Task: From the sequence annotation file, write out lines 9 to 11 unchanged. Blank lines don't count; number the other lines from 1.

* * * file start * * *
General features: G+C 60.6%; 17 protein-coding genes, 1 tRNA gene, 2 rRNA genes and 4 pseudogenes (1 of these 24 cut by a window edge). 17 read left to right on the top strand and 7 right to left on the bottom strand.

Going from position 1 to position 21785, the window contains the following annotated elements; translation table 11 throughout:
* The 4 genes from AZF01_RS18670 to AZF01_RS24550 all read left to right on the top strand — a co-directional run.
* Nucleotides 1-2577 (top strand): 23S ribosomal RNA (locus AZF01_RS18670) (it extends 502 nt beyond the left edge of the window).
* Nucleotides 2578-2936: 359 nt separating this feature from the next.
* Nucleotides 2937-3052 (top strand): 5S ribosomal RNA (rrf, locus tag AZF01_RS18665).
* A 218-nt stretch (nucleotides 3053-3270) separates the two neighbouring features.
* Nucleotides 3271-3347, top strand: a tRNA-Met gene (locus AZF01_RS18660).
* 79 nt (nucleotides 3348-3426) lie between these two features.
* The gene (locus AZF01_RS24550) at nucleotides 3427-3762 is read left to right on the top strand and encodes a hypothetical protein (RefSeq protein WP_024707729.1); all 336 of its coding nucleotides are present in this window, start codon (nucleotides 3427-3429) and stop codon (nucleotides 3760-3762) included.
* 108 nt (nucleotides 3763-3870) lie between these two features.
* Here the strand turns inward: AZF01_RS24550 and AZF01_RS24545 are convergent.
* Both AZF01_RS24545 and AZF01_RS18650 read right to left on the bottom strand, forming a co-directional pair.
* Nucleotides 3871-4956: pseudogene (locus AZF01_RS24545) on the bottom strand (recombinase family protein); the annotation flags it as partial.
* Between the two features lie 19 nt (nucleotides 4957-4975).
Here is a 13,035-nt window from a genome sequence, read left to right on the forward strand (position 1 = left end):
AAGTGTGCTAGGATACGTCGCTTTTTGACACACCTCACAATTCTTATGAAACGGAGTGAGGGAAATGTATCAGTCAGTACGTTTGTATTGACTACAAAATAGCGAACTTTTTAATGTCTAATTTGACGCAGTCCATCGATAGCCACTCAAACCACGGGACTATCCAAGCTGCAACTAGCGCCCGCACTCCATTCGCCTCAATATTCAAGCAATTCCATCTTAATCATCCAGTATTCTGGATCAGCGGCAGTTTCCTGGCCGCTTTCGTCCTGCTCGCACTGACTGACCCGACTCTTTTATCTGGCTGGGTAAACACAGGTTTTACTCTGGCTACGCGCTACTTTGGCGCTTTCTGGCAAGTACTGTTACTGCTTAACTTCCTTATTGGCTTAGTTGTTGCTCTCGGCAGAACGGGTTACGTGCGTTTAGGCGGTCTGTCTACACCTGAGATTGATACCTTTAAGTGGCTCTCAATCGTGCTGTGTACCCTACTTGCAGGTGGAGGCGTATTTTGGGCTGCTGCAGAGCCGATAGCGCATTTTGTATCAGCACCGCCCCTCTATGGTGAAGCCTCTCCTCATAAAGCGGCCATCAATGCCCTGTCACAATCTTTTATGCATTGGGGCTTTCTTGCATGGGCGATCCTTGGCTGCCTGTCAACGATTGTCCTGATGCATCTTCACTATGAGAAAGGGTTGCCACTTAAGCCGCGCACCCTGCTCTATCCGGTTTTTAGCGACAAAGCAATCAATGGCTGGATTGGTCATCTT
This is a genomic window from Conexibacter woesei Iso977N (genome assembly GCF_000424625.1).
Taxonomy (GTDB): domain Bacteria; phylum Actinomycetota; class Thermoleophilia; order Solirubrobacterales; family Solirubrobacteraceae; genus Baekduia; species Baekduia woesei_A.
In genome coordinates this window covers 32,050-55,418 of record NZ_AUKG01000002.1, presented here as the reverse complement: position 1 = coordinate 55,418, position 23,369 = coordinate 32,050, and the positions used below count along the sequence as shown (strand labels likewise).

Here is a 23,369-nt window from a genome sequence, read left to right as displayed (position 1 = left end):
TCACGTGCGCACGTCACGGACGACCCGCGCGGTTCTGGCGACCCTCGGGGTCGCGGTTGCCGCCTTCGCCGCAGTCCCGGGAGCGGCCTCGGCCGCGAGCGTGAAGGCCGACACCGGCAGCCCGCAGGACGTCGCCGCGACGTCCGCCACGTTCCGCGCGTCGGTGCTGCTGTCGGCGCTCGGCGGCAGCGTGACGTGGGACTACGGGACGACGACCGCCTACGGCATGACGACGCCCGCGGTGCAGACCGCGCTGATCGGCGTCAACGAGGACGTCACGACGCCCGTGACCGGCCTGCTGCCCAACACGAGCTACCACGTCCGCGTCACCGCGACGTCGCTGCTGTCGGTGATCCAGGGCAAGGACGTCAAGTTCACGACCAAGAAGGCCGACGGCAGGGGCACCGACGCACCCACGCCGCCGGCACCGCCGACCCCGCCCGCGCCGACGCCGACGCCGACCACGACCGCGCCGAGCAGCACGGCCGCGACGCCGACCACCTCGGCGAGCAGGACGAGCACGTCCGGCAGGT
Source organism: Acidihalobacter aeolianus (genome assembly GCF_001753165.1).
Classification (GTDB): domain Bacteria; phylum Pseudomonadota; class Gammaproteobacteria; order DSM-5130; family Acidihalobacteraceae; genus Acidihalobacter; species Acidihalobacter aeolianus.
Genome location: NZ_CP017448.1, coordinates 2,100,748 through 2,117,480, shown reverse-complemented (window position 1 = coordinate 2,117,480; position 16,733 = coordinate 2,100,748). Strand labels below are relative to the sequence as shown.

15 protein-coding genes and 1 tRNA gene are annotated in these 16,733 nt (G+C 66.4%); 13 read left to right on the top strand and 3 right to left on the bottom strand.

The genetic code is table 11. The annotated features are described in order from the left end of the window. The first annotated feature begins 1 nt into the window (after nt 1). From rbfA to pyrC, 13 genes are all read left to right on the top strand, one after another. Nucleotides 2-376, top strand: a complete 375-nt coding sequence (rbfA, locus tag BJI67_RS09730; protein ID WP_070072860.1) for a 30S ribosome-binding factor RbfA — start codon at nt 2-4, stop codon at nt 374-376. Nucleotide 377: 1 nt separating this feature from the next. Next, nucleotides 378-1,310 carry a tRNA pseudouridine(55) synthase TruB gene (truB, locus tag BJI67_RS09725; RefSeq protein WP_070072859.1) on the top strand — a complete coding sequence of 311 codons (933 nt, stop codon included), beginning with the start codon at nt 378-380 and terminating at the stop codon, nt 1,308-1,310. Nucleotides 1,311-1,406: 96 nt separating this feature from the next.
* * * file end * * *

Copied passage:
* 79 nt (nucleotides 3348-3426) lie between these two features.
* The gene (locus AZF01_RS24550) at nucleotides 3427-3762 is read left to right on the top strand and encodes a hypothetical protein (RefSeq protein WP_024707729.1); all 336 of its coding nucleotides are present in this window, start codon (nucleotides 3427-3429) and stop codon (nucleotides 3760-3762) included.
* 108 nt (nucleotides 3763-3870) lie between these two features.